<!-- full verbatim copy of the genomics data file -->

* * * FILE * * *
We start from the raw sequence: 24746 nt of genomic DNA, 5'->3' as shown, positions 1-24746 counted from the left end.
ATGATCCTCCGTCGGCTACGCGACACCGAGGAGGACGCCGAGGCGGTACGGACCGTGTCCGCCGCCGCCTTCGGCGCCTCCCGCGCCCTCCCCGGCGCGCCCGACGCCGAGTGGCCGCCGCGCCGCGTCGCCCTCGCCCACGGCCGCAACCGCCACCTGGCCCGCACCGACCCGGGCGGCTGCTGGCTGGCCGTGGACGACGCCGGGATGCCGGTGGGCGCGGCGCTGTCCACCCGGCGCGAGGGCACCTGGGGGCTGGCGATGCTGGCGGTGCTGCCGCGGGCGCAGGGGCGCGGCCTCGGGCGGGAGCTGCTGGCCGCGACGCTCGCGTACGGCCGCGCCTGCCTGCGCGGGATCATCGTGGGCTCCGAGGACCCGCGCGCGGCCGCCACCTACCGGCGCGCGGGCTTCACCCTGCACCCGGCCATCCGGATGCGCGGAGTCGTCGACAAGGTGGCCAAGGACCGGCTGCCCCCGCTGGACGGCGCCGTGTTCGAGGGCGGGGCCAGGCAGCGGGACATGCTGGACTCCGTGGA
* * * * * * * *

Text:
We start from the raw sequence: 24746 nt of genomic DNA, 5'->3' as shown, positions 1-24746 counted from the left end.
ATGATCCTCCGTCGGCTACGCGACACCGAGGAGGACGCCGAGGCGGTACGGACCGTGTCCGCCGCCGCCTTCGGCGCCTCCCGCGCCCTCCCCGGCGCGCCCGACGCCGAGTGGCCGCCGCGCCGCGTCGCCCTCGCCCACGGCCGCAACCGCCACCTGGCCCGCACCGACCCGGGCGGCTGCTGGCTGGCCGTGGACGACGCCGGGATGCCGGTGGGCGCGGCGCTGTCCACCCGGCGCGAGGGCACCTGGGGGCTGGCGATGCTGGCGGTGCTGCCGCGGGCGCAGGGGCGCGGCCTCGGGCGGGAGCTGCTGGCCGCGACGCTCGCGTACGGCCGCGCCTGCCTGCGCGGGATCATCGTGGGCTCCGAGGACCCGCGCGCGGCCGCCACCTACCGGCGCGCGGGCTTCACCCTGCACCCGGCCATCCGGATGCGCGGAGTCGTCGACAAGGTGGCCAAGGACCGGCTGCCCCCGCTGGACGGCGCCGTGTTCGAGGGCGGGGCCAGGCAGCGGGACATGCTGGACTCCGTGGA